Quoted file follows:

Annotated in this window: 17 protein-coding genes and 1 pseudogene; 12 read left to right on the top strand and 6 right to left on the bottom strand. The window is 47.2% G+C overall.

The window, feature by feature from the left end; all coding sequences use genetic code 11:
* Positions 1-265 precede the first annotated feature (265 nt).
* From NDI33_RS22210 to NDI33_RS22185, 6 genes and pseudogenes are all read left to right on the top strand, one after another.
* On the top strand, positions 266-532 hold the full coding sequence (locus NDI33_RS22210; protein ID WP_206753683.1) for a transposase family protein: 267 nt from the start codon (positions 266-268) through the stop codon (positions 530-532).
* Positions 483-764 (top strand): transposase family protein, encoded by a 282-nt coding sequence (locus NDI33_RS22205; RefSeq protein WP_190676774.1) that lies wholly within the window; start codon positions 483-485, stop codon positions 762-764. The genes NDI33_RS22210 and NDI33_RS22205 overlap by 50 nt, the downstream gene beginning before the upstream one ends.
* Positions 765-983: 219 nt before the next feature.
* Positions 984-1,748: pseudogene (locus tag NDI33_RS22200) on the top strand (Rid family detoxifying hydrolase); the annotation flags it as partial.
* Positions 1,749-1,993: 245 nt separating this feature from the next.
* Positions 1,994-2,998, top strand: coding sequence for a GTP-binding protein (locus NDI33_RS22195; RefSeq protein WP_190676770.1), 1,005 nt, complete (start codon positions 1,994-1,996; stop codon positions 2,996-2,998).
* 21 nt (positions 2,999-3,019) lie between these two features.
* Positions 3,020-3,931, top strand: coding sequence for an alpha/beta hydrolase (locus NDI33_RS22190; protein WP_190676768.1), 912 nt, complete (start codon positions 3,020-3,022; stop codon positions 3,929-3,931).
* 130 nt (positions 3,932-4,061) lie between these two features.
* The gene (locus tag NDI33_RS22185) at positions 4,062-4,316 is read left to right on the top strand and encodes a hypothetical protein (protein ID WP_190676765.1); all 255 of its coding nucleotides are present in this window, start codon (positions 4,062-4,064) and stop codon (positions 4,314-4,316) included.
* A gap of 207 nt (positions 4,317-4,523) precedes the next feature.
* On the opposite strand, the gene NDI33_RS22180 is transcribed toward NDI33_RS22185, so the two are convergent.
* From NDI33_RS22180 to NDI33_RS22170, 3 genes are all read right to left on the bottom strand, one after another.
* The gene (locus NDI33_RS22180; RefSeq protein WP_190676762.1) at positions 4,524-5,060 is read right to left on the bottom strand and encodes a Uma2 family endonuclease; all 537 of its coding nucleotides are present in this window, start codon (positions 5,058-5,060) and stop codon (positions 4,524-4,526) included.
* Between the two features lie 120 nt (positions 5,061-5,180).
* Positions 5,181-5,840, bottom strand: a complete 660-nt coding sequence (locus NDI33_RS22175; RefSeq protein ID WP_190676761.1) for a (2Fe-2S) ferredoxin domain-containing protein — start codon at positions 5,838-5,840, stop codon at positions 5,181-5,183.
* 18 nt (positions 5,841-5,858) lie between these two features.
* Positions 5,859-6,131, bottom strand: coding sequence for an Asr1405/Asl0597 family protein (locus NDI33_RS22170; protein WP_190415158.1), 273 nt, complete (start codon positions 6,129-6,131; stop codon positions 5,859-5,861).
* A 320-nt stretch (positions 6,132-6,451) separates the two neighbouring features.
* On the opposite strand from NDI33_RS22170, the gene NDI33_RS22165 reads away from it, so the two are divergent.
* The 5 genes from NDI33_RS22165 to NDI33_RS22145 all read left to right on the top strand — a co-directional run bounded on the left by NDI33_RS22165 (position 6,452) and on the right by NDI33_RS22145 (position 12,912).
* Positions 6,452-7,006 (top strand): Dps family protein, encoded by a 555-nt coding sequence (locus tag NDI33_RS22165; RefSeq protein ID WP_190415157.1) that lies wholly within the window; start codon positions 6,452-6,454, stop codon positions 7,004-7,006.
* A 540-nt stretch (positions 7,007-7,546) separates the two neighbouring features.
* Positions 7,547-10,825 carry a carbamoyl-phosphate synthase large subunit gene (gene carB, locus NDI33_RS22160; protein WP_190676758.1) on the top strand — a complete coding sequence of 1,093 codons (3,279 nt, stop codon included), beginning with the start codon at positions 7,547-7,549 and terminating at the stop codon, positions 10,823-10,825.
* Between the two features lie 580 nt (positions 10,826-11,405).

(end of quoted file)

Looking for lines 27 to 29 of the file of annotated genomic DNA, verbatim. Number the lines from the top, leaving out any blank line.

* A 540-nt stretch (positions 7,007-7,546) separates the two neighbouring features.
* Positions 7,547-10,825 carry a carbamoyl-phosphate synthase large subunit gene (gene carB, locus NDI33_RS22160; protein WP_190676758.1) on the top strand — a complete coding sequence of 1,093 codons (3,279 nt, stop codon included), beginning with the start codon at positions 7,547-7,549 and terminating at the stop codon, positions 10,823-10,825.
* Between the two features lie 580 nt (positions 10,826-11,405).